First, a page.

2
votes
2answers
135 views

'café' pronunciation

I've found recently a second variant of pronunciation of 'cafe' word: http://www.oxforddictionaries.com/definition/english/cafe. The usual one is /ˈkafeɪ/ ˈkæ-'fay But the OD link gives this too: /...
0
votes
1answer
28 views

What does “in the corner, undone” mean?

(I'm guessing this is some British slang for being in jail or dead?) From the lyrics of Mika's "Dr. John": I look for joy in a strange place From the back of the bar From afar I see ...
2
votes
1answer
79 views

Is “a few street away” a grammatically acceptable idiomatic expression in some dialect of UK English?

I am an American and I am reading a book titled Bloodmage by a British author named Stephen Aryan. He uses expressions I was previously unfamiliar with, such as "sat" instead of "sitting" (i.e., "sat ...
0
votes
1answer
133 views

Is “take a bath” or “bathe” used to mean “take a shower” in some English dialects?

By analogy with Portuguese tomar banho [de chuveiro/ducha], which along with tomar uma ducha/chuveirada (Br.)/duche (Port.) means, take a shower, are there any parts of the English speaking world in ...
1
vote
0answers
74 views

For how long has “as” been synonymous with “because” in British English?

In British English, it seems that "because" can always be replaced with "as." Here is an example of "as" meaning "because" in British English: I popped down to the shops as we were out of loo roll....
0
votes
1answer
40 views

Difference between 'REVERENCE' and 'DEFERENCE'

MY EFFORT: this a straight-forward question. I was practising for 'SAT' and met a question which required knowledge of difference between the afore-mentioned two words. I have searched the following 2 ...
-1
votes
2answers
84 views

Why can't I use “have” in given example? [closed]

How come in following sentence "have" is an incorrect word to use and "has" is correct one? "Working for many years in academic and administration fields have not only contributed to my professional ...
3
votes
1answer
70 views

What does it mean to “feel Humpty”?

I was reading a book written in the UK and a character stated that speaking to her sister made her "feel Humpty". I am not sure what she was feeling, as the rest of the dialogue gave no clue. Can ...
2
votes
1answer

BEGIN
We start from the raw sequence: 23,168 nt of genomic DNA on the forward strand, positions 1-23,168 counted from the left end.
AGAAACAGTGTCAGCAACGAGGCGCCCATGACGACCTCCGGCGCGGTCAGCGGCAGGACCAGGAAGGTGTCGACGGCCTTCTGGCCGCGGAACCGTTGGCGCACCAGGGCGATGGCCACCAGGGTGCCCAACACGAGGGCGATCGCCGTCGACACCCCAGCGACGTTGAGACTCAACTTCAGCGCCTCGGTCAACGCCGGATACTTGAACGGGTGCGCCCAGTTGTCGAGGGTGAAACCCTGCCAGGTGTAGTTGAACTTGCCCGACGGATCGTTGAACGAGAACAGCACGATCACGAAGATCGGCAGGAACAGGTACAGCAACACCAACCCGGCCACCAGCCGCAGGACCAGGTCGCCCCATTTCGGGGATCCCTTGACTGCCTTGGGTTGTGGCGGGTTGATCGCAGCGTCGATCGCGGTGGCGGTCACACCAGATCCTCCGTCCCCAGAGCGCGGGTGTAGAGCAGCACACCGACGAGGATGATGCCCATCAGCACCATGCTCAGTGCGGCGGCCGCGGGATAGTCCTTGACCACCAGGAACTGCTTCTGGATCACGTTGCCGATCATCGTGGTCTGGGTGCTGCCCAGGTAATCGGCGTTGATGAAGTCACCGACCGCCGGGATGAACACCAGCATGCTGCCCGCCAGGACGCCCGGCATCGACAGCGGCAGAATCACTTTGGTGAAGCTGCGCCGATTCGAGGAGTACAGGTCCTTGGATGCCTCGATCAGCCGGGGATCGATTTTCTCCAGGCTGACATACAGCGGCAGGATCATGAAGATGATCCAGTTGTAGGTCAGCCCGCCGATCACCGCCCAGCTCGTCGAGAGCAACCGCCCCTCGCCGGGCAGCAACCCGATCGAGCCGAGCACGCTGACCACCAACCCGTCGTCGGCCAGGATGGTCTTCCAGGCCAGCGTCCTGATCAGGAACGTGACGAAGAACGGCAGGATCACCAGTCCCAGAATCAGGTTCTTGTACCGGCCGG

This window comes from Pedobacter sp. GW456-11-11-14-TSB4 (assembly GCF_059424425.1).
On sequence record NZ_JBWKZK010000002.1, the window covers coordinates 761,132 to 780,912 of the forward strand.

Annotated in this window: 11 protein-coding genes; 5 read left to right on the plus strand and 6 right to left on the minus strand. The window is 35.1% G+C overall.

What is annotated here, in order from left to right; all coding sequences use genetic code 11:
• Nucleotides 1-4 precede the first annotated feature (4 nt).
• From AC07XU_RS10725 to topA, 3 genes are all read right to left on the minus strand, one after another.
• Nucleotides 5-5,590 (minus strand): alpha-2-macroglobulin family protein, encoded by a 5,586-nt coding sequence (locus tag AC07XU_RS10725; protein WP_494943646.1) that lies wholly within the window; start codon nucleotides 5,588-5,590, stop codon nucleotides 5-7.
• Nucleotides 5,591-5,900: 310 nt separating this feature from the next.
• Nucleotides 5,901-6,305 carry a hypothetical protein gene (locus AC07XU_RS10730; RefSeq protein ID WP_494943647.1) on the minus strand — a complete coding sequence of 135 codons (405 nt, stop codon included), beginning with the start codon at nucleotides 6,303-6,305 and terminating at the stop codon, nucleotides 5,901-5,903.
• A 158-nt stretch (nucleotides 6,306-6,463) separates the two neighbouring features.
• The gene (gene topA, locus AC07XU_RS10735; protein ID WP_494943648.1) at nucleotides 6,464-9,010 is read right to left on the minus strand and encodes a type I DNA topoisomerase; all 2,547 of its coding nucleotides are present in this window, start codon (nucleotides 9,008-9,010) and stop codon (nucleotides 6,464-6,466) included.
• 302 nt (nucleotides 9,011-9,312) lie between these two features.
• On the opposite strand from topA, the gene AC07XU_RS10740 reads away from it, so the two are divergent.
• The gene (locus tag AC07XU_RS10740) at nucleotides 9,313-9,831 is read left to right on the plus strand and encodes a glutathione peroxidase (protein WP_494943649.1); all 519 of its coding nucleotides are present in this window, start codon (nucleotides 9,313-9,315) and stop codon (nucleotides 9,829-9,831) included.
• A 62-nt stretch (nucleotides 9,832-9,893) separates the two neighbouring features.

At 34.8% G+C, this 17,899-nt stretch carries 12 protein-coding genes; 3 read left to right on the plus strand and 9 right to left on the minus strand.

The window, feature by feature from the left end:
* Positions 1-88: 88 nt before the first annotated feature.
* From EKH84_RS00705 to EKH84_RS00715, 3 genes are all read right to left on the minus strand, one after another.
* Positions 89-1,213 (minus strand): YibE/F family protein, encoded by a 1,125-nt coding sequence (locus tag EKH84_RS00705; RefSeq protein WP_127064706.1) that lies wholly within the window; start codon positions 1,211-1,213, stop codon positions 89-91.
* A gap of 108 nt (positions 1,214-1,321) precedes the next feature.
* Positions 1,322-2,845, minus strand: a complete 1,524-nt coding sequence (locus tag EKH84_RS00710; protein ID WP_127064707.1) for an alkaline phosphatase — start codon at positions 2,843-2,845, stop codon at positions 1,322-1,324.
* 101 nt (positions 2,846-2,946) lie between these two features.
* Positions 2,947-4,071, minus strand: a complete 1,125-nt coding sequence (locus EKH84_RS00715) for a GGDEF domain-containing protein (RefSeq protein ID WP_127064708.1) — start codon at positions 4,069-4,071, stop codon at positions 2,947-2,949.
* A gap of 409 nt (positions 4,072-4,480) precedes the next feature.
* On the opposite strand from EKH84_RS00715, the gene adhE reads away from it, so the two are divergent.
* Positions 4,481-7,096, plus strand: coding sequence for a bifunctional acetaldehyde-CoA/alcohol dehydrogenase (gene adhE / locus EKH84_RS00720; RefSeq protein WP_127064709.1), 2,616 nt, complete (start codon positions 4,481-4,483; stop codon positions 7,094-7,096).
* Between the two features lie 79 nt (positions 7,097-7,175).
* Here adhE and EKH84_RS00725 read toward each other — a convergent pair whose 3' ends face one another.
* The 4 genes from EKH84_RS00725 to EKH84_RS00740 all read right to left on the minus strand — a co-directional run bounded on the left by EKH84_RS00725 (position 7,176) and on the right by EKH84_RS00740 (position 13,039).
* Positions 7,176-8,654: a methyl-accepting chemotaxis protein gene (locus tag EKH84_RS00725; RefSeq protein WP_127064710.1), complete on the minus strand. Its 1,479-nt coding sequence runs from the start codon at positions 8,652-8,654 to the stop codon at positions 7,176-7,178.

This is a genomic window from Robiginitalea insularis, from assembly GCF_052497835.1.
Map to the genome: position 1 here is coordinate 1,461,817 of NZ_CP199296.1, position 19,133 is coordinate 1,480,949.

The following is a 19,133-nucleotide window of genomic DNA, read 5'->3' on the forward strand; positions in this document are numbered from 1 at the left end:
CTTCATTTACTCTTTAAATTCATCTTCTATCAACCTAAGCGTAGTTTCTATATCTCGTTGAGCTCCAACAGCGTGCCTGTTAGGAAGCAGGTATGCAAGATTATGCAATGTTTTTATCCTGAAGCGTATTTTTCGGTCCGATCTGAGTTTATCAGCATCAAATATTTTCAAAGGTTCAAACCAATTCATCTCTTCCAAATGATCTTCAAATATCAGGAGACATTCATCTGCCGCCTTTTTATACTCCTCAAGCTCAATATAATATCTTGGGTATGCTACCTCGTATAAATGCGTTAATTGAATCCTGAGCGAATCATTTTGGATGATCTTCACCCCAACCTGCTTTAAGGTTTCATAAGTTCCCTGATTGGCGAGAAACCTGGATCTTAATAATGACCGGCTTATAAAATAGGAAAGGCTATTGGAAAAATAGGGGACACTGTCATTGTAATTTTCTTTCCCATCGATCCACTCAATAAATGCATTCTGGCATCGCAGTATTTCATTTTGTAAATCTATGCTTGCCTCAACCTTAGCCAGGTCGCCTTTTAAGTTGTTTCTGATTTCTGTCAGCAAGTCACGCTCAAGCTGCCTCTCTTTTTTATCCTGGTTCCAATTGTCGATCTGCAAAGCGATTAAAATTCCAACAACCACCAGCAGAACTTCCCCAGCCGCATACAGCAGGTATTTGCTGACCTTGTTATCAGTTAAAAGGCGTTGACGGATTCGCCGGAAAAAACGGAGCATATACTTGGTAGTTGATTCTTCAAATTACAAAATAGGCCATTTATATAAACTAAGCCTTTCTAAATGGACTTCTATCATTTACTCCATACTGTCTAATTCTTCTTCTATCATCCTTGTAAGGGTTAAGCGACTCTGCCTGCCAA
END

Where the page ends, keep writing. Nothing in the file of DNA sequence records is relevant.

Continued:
51 views

laden vs. loaded [closed]

I was justed asked whether it's a british idiom to say something, for example a car is 'fully laden' as in American English 'loaded' would be used. Does anyone here know about this issue? Thanks &...
10
votes
4answers
246 views

Did British chef Jamie Oliver redefine “pukka” in 1999?

Recently I've been watching cooking programmes: MasterChef Italia (addictive), MasterChef USA (awful), followed swiftly by Ramsey's Kitchen Nightmares, and then onto Jamie Oliver's acclaimed The ...
2
votes
2answers
80 views

Capitalization of some common nouns in English texts

I’m a French web developer who translated a web site in English by a non-native but experienced English speaker (has lived in the US and UK for 15 years, worked in English for 20 years). I just ...
1
vote
1answer
70 views

A word to describe taking pleasure in the way a word sounds

What is a word that describes one's satisfaction in the phonetics of a word? Like visual appeal of a pictures, but the audible appeal of a word.
0
votes
2answers
64 views

Word to describe the one before the last one

I have a project that requires storing a latest file, previous file and 'one before the previous' file. Each will go in its own folder named: current, previous and {one before previous}. What do I ...
7
votes
10answers
1k views

word(s) to describe someone judge others by one tiny detail

I wonder if there is a word or a few words or phases that describe a person very often: judge a person based on one or two tiny details or critise harshly over small mistakes that one made (...
0
votes
0answers
45 views

Creating a word for a child of a parent-word

I have a word for example, Scope, that I'd like to make a child word for the same thing, I thought "ette" as a suffix would be appropriate. A Scope of a Scope would be a Scopelette, for example. ...
3
votes
1answer
94 views

Is “go exercising” ungrammatical or non-standard?

Friends, I think the phrase "go exercise" is spoken in colloquial English. But I can still find the phrase "go exercising," even in Google books. Like the excerpt below: I like to exercise, but ...
1
vote
1answer
64 views

“You are spoilt” or “You are spoiled”

When helping my son with the homework in (non-native) English, I got stuck by sentence. What is correct: "You are spoilt!" or "You are spoiled!" or both alternatives? If it matters, this part ...